To explain my absence from I wrote a journal last September that I kept updating, but three months on it's getting so large that I decided to start a journal for Phase 2 Of The House Episode With Asshole Doctor But Yet Without Extremely Sexy Doctors.
To summarize the first one:
In July I noticed my vision in my right eye had gotten blurry all of a sudden. I went to the GP, who sent me to the eye doctor, who sent me to the orthoptist, who conducted a number of tests but found no orthoptic cause so she sent me back to the eye doctor, who sent me to the neurologist. My stats are:
I'm a little far-sighted and there's a slight astigmatism in the right eye. Both eyes are deviant, the one on the right is veering off the most. I would be requiring surgery to correct this, but neither of them is causing the sudden blurriness.
23 Dec: My first appointment with the neurologist is in the addendum of the hospital, by the swimming pool in Eindhoven. In an extremely dull waiting room where the colouring pencils are the only fun feature, where the music is provided by a very tiny portable stereo, and where a faded christmas tree in the corner and a vase of baubles try to brighten the place up a bit, we wait for the doctor to call us.
The neurologist is a lady, and considerably younger than most doctors I've had so far. She does my intake. My initial diagnose was migraine and we talked a bit about that. I'm very easily motion-sick: 3D-games, bus rides, car circling on the parking lot get me going in a few seconds. She explains that this happens a lot with people who are sensitive to migraine.
She gives me a quick reflex- and balance-test. The first test involves tickling me with a huge Q-tip. I can't stand tickling, but my dad finds it amusing.
Then come the hammers. Yes, the hammer-knee test exists! This was the first time I had it, and my reaction was healthy. They also knock you on the elbows, wrists and ankles. The balance test is walking in a straight line, and I passed that as well.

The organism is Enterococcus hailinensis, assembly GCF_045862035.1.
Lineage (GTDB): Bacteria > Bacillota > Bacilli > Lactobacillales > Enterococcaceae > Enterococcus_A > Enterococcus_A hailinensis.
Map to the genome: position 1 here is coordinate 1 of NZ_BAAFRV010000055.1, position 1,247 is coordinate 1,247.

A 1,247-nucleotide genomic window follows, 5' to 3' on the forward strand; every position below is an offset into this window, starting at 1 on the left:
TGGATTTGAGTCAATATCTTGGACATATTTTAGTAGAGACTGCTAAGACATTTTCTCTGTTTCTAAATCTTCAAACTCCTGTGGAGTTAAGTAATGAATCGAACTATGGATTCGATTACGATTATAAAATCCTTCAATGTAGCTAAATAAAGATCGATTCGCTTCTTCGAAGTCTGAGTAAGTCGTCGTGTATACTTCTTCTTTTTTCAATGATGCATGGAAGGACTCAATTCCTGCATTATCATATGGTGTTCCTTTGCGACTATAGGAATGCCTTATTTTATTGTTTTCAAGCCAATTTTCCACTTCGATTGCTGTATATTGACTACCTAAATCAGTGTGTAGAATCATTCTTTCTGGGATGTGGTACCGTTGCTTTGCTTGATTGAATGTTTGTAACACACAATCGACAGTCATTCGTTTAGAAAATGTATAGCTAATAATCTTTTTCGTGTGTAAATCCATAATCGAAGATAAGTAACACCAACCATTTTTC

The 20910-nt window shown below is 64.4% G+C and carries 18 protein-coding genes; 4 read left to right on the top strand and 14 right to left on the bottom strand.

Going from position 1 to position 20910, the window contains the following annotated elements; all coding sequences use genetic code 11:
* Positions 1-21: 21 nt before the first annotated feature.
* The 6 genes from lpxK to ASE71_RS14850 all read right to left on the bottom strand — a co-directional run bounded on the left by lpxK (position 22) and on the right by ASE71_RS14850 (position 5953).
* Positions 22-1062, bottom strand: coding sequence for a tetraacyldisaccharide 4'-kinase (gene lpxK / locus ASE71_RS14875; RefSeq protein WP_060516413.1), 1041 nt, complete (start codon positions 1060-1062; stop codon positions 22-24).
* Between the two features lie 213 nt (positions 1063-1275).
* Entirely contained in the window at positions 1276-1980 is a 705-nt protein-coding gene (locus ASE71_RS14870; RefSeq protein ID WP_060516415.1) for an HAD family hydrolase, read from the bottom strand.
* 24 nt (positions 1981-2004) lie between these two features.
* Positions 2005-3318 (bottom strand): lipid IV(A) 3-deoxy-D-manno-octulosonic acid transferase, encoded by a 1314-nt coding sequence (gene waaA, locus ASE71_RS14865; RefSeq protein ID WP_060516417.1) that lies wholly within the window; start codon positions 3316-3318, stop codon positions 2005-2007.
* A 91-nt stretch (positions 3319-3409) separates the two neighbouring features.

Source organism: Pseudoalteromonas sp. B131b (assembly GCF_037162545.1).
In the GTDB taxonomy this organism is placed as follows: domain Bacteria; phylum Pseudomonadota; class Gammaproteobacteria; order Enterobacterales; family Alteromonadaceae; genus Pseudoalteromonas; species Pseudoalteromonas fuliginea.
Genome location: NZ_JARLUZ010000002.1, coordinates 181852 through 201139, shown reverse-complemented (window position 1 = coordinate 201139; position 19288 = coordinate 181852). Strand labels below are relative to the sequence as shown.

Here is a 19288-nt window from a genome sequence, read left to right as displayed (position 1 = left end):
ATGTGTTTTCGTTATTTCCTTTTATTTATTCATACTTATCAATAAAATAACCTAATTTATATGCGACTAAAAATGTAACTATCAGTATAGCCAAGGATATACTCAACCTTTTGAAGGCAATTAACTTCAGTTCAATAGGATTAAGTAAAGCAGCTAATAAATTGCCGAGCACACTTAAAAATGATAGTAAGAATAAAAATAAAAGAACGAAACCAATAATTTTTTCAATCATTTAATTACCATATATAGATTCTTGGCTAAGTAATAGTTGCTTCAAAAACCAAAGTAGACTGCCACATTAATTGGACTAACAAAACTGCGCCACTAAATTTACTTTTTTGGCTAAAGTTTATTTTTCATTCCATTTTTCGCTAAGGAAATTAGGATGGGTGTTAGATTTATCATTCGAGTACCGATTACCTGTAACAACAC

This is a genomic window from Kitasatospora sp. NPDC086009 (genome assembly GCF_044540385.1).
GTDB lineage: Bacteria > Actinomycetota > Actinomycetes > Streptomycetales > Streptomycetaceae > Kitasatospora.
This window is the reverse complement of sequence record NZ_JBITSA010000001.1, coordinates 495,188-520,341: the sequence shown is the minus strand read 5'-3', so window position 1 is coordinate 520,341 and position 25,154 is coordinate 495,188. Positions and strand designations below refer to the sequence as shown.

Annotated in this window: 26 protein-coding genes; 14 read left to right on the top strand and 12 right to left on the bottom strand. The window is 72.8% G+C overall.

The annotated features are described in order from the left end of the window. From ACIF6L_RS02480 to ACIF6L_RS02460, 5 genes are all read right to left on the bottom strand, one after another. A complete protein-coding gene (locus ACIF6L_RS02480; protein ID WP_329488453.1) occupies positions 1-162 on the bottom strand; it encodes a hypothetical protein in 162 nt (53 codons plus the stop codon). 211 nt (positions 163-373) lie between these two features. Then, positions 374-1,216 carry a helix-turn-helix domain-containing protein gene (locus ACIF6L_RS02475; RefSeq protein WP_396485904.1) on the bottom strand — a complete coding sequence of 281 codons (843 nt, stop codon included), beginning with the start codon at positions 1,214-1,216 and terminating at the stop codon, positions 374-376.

Since no problems were found with these tests, I'm scheduled for both a VEP-test and an MRI-scan. She fills in a questionnaire for me (do you have tattoos? etc) and sends me to the assistant to schedule the VEP. I'm lucky for the VEP: that can be done tomorrow. She explains to me that I'll be getting electrodes on my head that measure how data travels past the optic nerves. On the day of the test I'm not allowed to wash my hair, use gels or lotions or wear make-up. Not going to be a problem for me. I'll receive a letter on when my MRI-scan will be, and I need to make another appointment with them as soon as I know when the test is.
I spend the evening being nervous until a friend of mine and I decide to make the cryptic puzzle in a TV guide together.
The VEP-scan is again at the friendly Geldrop hospital. Dad and I walk through the halls until we reach a waiting room that has been made "cosy" with red walls. Eep.
We have to wait in a stuffy little corner further down the route, but it's not long before we're called in by a friendly lady. I'm set on a chair in front of a screen with a chessboard pattern and a yellow square in the middle. I get a swim hat on with electrodes in four places - she has to scratch my head at places to make sure the contacts contact. That's painful. The gel used to ease contact is water-based, but feels icky. After a starting test she tapes off the right (bad) eye to get a standard. For two minutes, my left eye has to watch the yellow square while the chessboard pattern inverts itself. After that test, the left eye is patched and the right eye has to watch the square.
The assistant doing the tests is very nice, we chat a bit. I feel dizzy from the test though. On the way out I do have to find a place to sit. We cycle to the supermarket afterwards but I'm still not 100%.
Will Be Updated As Soon As I Have More Infos.
Update 31 Jan:
I managed to forget my MRI appointment and will have to wait for at least a month for a new one.